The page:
Also, if you listen to audio books in MP3 format, the only way to get them synched to your WP7 device is to include them in your music collection. This means, however, that you will not inherit the feature of resuming playback from where you left off on a particular audio book title. This is a shortcoming that could be addressed by another media player application purchased from the WP7 Marketplace. To my knowledge, however, no such application exists yet.
I am a casual Facebook user, as in someone who scans the Newsfeed and occasionally posts a witty comment. I also use Facebook to share pictures. That being said, I was initially reluctant to provide my WP7 with yet another account from which to access my cloud data. I was encouraged, however, by the apparent integration of the Facebook Newsfeed with contact information. When you access a contact, if they have a Facebook account, their Facebook profile picture is automatically downloaded, along with the posts to their Wall. This information is then integrated with their contact information in a separate “what’s new” section, along with the usual contact information. The information is very smartly segregated so you are not forced to read what your friend did on the weekend, if all you want to do is give them a call.
A suite of Office Apps are included out-of-the-box, including Word, Excel, PowerPoint and OneNote. To my surprise, I find myself using OneNote more than any of the other apps to make lists and take quick notes. A note can then be displayed as a Live Tile on the WP7 home screen, making it very easy to access.
My initial impression of the Live Tiles was that they appeared childish and unimaginative. Here was the 4-inch display on my HDC HD7 being used to display an oversized, monochromatic block. It seemed like such a waste of valuable screen real estate. What changed my mind about the tiles is two things, their active information content (thus the name “Live Tile”) and the speed at which I could easily access them.
If the application associated with the Live Tile provides such support, the tile can also be updated to indicate the status of the application, as in the number of outstanding emails or voice mail messages. On my particular device, scrolling of the Live Tiles is fast and smooth, to such an extent that I don’t feel the extra space that they consume is restricting the number of applications I might have access to on the Home Screen.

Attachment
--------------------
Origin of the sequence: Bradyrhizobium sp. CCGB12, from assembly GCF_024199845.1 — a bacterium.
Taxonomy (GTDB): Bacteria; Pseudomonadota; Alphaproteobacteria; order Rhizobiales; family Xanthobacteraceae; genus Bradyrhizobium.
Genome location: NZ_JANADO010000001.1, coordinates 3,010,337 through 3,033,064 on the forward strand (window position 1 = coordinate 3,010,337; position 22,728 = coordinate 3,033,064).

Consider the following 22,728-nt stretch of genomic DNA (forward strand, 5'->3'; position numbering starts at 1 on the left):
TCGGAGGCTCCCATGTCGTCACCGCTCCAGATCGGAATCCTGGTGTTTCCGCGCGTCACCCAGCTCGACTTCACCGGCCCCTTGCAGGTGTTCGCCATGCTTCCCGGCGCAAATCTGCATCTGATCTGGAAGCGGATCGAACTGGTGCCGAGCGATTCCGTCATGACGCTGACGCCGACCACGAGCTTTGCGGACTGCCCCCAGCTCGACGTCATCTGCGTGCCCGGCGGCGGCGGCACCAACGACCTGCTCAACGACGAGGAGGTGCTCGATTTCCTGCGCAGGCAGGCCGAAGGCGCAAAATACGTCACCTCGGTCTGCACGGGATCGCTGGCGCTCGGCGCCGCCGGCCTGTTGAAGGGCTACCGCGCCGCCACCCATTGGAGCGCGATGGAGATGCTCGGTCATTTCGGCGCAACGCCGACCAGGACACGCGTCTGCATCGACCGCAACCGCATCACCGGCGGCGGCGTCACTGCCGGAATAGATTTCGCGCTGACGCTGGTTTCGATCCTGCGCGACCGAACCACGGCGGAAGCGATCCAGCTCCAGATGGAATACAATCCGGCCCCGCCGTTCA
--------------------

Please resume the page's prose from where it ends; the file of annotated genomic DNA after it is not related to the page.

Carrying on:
I generally confine my gaming time to PC games, but I heard good things about the XNA Framework and I wanted to check out the quality of the graphical content and the overall game selection. I must say, this is one area that WP7 is far superior to Android. From its introduction, the selection of available WP7 games was quite impressive. The games I tried performed well and the touch screen worked well as a game interface. I tried a few games with an orthographic perspective, and the level of graphical detail exceeded my expectations with no discernable impact on performance when compared to the simpler graphical content of 2D games.
Of all the criticisms I could level at WP7, my biggest is the lack of multitasking. If all you are doing is playing music with the built-in media player, you won’t notice the difference since music plays in the background, even as you access other applications. If, however, you want to quickly access the home screen to select a Live Tile for a particular application, and then return to the original application and continue where you left off, you might be disappointed. Depending on the application, when you return to the original application it might put you at the same point where you left off, or it might force you to endure the same splash screen just before you are dumped back into its top level screen.
The voice dialing feature on WP7 (activated by holding the Home Screen button for a second or two) is implemented just as it should be. Unlike Android which requires that you look at the device to read the recognized name and press an onscreen button to confirm and initiate dialing, Voice Dialing on WP7 reads the identity of the contact to you, along with the types of available phone numbers. You then respond by speaking the name of the desired phone number (e.g. “home”, “mobile”, “office”), if more than one is available. The key is that all of this can be accomplished without looking at the phone and taking your eyes of the road. And if you are using a Bluetooth headset, your conduct this conversation with your WP7 device through your headset’s microphone. The Voice Commander product included with most Windows Mobile devices provided similar functionality, and I was pleasantly surprised to find that it was not lost with WP7.
For sometime now I have been carrying both my Android and my WP7 device, Android clipped to the left side of my belt, and WP7 to the right. I wasn’t doing this just to appear the Uber Geek, but to provide certain applications that I could not obtain for my WP7 device. Those applications include the following (hopefully someone is listening):
Other than the lack of Multitasking support described above, there is nothing that WP7 couldn’t do to address these needs with the right application and in time such apps will begin to appear in the WP7 Marketplace. I for one will welcome this day, so that I can return to slinging a single Smartphone.
Re: Using the Kinect Sensor to Calculate Body Segment Angles
Hi Mr.James Thank you for this useful information. I just have problems in downloading the code. I...
-- Senior Student
i´m new in this kind of project with the kinect and i´d like to check your program, because i want to...
Thanks Mr. james for the reply, I'm very grateful with it. Do you mean that I should create a virtual...
You could just initialize the vector vectorJoint1ToJoint2 with a static value the describes the dimensions...
-- James Y. Wilson
Hi all, I understand that this work fine if we can have 2 vectors from the 3 joints position. But what...
Hello Browniee, Yes, ankle and knee segments are included in the skeleton. You can actually see these...
Hi Jim, Love to see more posting like this from you :)
is this possible with SDK v1.5.0 and can i also manipulate this to get angles for the knee and ankle...
Hello Sriram, You should download the complete SkeletonAnalyzer project file and build it to verify...